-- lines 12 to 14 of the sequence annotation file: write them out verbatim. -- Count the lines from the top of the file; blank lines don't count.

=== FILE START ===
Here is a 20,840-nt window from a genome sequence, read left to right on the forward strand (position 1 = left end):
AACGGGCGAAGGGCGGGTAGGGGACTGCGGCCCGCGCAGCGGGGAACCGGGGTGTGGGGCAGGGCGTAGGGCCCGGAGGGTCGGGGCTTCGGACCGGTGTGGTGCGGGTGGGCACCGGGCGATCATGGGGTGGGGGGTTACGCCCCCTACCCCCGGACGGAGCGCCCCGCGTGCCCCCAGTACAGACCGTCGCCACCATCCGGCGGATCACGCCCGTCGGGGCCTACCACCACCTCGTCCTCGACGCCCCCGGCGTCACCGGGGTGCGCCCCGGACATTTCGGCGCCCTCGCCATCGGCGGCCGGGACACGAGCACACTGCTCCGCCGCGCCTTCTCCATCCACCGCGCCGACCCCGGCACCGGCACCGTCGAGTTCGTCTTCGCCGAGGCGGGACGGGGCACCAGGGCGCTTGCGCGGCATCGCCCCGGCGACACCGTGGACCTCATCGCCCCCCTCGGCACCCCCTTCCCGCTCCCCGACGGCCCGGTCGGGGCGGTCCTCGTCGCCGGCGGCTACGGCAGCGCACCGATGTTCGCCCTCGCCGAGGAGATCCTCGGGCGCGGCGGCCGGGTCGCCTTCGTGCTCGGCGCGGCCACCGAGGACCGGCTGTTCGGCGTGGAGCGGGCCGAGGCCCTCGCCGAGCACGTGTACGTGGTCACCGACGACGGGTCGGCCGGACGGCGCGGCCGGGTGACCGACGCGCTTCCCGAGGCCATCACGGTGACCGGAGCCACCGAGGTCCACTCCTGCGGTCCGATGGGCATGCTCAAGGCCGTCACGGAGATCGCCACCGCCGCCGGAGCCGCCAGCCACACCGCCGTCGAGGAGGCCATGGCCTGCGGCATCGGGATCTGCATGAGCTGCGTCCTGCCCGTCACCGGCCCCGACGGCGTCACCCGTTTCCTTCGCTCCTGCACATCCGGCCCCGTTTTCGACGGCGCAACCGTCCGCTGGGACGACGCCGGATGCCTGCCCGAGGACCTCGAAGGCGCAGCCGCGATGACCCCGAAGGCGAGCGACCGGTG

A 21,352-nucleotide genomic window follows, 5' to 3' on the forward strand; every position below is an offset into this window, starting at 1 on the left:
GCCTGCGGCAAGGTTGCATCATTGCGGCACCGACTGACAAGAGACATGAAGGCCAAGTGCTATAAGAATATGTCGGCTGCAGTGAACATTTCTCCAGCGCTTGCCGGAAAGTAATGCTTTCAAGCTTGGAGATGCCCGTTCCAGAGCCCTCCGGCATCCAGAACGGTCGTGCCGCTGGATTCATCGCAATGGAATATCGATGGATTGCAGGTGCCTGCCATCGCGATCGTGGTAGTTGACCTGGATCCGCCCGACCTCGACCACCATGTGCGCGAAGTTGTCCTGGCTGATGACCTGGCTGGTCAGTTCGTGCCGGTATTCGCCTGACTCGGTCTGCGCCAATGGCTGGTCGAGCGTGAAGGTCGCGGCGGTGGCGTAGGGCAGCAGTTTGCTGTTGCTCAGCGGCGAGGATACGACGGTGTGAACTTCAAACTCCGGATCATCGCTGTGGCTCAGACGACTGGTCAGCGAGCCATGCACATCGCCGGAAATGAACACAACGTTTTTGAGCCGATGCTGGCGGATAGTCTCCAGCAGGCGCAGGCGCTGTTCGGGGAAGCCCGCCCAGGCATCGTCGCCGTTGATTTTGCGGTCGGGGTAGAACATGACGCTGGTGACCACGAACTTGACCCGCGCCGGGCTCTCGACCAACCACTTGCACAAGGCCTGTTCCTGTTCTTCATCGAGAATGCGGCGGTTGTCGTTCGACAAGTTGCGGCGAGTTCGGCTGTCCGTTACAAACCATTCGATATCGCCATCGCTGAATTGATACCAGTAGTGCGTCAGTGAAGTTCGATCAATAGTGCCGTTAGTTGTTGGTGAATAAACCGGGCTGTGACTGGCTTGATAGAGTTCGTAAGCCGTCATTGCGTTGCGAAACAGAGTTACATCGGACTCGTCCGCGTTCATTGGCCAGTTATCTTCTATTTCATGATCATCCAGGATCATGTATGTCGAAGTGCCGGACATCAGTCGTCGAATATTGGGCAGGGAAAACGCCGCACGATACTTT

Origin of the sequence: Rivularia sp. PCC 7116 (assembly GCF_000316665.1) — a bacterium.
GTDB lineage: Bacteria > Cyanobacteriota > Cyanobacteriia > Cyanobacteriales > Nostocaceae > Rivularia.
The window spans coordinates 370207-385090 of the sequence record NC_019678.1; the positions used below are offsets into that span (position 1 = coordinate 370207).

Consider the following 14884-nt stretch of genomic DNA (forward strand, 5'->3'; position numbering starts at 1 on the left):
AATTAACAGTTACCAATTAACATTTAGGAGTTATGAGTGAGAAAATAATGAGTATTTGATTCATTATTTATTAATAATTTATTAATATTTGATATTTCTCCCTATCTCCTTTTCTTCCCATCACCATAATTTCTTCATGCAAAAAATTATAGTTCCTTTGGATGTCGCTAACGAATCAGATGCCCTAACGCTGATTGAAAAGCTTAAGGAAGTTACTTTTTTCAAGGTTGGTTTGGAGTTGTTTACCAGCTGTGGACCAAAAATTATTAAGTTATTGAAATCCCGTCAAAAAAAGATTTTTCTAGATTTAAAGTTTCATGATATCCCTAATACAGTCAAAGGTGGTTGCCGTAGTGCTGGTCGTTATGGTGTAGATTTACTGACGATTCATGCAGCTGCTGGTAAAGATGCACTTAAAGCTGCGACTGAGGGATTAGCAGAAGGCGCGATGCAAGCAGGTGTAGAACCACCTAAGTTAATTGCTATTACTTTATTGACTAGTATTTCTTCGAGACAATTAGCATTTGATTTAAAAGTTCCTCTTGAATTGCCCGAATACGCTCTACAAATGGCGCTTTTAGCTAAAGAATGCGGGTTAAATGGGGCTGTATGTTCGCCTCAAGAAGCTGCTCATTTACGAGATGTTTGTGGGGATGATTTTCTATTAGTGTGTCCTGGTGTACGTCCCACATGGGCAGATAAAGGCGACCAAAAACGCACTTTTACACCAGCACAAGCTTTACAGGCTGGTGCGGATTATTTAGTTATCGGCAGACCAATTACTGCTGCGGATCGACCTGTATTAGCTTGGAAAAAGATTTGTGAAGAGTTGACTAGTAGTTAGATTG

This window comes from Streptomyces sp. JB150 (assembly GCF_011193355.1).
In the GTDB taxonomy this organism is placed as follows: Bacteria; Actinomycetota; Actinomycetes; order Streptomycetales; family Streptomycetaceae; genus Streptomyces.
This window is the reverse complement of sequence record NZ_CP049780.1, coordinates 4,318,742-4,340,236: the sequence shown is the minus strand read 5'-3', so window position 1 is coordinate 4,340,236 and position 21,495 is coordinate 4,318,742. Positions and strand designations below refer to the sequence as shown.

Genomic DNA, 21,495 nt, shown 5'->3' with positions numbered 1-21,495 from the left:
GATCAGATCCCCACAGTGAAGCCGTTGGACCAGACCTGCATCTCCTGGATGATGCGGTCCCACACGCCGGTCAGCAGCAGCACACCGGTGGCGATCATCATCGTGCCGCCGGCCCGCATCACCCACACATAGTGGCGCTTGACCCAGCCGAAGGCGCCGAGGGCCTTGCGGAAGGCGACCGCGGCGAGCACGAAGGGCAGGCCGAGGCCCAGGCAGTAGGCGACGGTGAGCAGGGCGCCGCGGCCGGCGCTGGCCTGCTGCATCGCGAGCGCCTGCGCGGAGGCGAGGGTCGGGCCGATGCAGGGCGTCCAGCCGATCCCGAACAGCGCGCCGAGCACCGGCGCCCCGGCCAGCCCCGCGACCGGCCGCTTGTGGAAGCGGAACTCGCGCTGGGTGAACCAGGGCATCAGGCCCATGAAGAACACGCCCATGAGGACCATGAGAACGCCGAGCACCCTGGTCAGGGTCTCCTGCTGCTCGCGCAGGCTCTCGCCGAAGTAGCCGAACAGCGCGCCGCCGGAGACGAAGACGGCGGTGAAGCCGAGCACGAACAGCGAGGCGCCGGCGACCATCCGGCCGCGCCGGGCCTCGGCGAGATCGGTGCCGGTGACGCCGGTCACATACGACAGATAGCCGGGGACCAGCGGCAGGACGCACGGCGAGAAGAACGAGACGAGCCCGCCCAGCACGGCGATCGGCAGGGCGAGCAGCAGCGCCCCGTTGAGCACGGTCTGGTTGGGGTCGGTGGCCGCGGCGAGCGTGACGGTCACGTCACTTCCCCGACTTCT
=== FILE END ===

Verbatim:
This window is the reverse complement of sequence record NZ_CP049780.1, coordinates 4,318,742-4,340,236: the sequence shown is the minus strand read 5'-3', so window position 1 is coordinate 4,340,236 and position 21,495 is coordinate 4,318,742. Positions and strand designations below refer to the sequence as shown.

Genomic DNA, 21,495 nt, shown 5'->3' with positions numbered 1-21,495 from the left:
GATCAGATCCCCACAGTGAAGCCGTTGGACCAGACCTGCATCTCCTGGATGATGCGGTCCCACACGCCGGTCAGCAGCAGCACACCGGTGGCGATCATCATCGTGCCGCCGGCCCGCATCACCCACACATAGTGGCGCTTGACCCAGCCGAAGGCGCCGAGGGCCTTGCGGAAGGCGACCGCGGCGAGCACGAAGGGCAGGCCGAGGCCCAGGCAGTAGGCGACGGTGAGCAGGGCGCCGCGGCCGGCGCTGGCCTGCTGCATCGCGAGCGCCTGCGCGGAGGCGAGGGTCGGGCCGATGCAGGGCGTCCAGCCGATCCCGAACAGCGCGCCGAGCACCGGCGCCCCGGCCAGCCCCGCGACCGGCCGCTTGTGGAAGCGGAACTCGCGCTGGGTGAACCAGGGCATCAGGCCCATGAAGAACACGCCCATGAGGACCATGAGAACGCCGAGCACCCTGGTCAGGGTCTCCTGCTGCTCGCGCAGGCTCTCGCCGAAGTAGCCGAACAGCGCGCCGCCGGAGACGAAGACGGCGGTGAAGCCGAGCACGAACAGCGAGGCGCCGGCGACCATCCGGCCGCGCCGGGCCTCGGCGAGATCGGTGCCGGTGACGCCGGTCACATACGACAGATAGCCGGGGACCAGCGGCAGGACGCACGGCGAGAAGAACGAGACGAGCCCGCCCAGCACGGCGATCGGCAGGGCGAGCAGCAGCGCCCCGTTGAGCACGGTCTGGTTGGGGTCGGTGGCCGCGGCGAGCGTGACGGTCACGTCACTTCCCCGACTTCT